If you went to the Theatre Royal on Friday expecting American Style to be a synergistic fusion of the avant-garde, or a boundary-breaking exploration of new territories, then I guess you were in for a disappointment, and deservedly so. If, however, you were ready to embrace a collaborative 'state of the world' cultural collage from two of the most iconic figures from the American music and arts scene, then this was a beautiful and engaging performance.
Yes, this was the hottest ticket in town, the must-see performance from Philip Glass and Laurie Anderson, and one that turned the Norfolk and Norwich Festival booking line red-hot when seats went on sale back in February.
Neither is this a schmaltzy greatest hits show - there are no 'O Superman' moments or Bowie-inspired piano arrangements. Instead, this is a coalescent commentary on the past, the present and the future with contributions from Glass and Anderson based respectively on memory, uncertainty and concerns. Joining them on stage is guest cellist Rubin Kodheli.
At an early point during Laurie Anderson's visual projections there appears a sobering message on agiant chalkboard - 'Empire is ending... as all empires do'. Later, as the trio are about to perform an improvisation piece, Anderson addresses the audience with the joke about the couple who finally decide to divorce upon reaching their nineties. It is no 'stand-up' moment, but as Anderson explains, the whole of America now appears to be improvising, making everything up on a day-to-day basis.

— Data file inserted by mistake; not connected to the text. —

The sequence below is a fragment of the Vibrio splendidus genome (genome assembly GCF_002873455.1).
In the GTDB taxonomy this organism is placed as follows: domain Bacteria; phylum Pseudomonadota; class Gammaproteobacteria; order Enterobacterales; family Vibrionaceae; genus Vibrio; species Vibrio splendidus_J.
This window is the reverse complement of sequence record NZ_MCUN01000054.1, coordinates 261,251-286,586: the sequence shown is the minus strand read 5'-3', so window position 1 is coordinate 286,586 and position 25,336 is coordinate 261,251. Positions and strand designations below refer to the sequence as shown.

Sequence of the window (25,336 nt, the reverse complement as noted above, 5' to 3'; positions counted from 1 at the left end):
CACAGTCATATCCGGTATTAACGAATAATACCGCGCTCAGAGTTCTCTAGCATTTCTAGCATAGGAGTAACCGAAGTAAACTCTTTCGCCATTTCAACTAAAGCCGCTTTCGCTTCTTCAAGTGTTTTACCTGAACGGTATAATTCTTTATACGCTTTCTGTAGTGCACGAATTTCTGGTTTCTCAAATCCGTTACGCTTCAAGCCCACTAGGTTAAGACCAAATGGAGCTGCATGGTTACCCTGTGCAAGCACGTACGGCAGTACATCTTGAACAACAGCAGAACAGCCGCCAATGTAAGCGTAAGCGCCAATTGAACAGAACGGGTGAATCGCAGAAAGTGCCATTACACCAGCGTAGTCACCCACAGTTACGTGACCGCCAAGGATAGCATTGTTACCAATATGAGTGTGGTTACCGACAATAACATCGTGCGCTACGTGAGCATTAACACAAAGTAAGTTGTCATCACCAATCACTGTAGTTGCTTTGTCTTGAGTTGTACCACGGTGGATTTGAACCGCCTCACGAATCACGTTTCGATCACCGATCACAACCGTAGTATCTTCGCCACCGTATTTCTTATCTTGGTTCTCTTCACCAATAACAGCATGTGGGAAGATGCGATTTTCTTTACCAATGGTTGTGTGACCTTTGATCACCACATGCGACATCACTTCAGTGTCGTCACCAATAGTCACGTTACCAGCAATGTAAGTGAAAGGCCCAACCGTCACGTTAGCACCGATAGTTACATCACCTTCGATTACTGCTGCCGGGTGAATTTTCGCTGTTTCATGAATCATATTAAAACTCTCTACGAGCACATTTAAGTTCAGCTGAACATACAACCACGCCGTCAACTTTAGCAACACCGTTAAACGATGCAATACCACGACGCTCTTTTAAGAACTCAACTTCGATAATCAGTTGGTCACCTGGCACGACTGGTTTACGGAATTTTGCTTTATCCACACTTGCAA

Philip Glass recalls his friendship with poet Allen Ginsberg, and plays against a sound recording of Ginsberg reading from his anti-war poem Wichita Vortex Sutra. Later the voice of Lou Reed is heard, and, later still, the words of Leonard Cohen are added to Glass' soundtrack of reminiscence.
The building of the wall between heaven and earth in Aristophanes' 'The Birds' is recounted in a seated reading from Anderson. Her sultry and rhythmic automaton-like delivery is as hypnotically seductive as ever. She also recalls the time when, as a student seeking election to the college council, she wrote to Jack Kennedy for advice, and received a reply. There are stories about whales asking if all oceans have walls, the revelation that 99% of all catalogued animal species are now extinct, and the reminder that most animals spend their entire living in fear. Yet animals exist in the moment.
Anderson plays violin to Glass' piano and Kodheli's cello during the instrumental passages and, whilst arguably the music occasionally behaves as little more than a conduit to the next link, it is the contextual beauty of the entire show that leaves a lasting memory long after any critical nit-picking has concluded.
American Style is an experience as much as it is a performance. It is reflective and prophetic, classical as well as contemporary. We are all so wrapped up in the moment that the one hour forty five duration passes without us even noticing the absence of an interval. There is no encore either, but to be quite honest nothing else was required. Just an ovational appreciation from those fortunate enough to be present.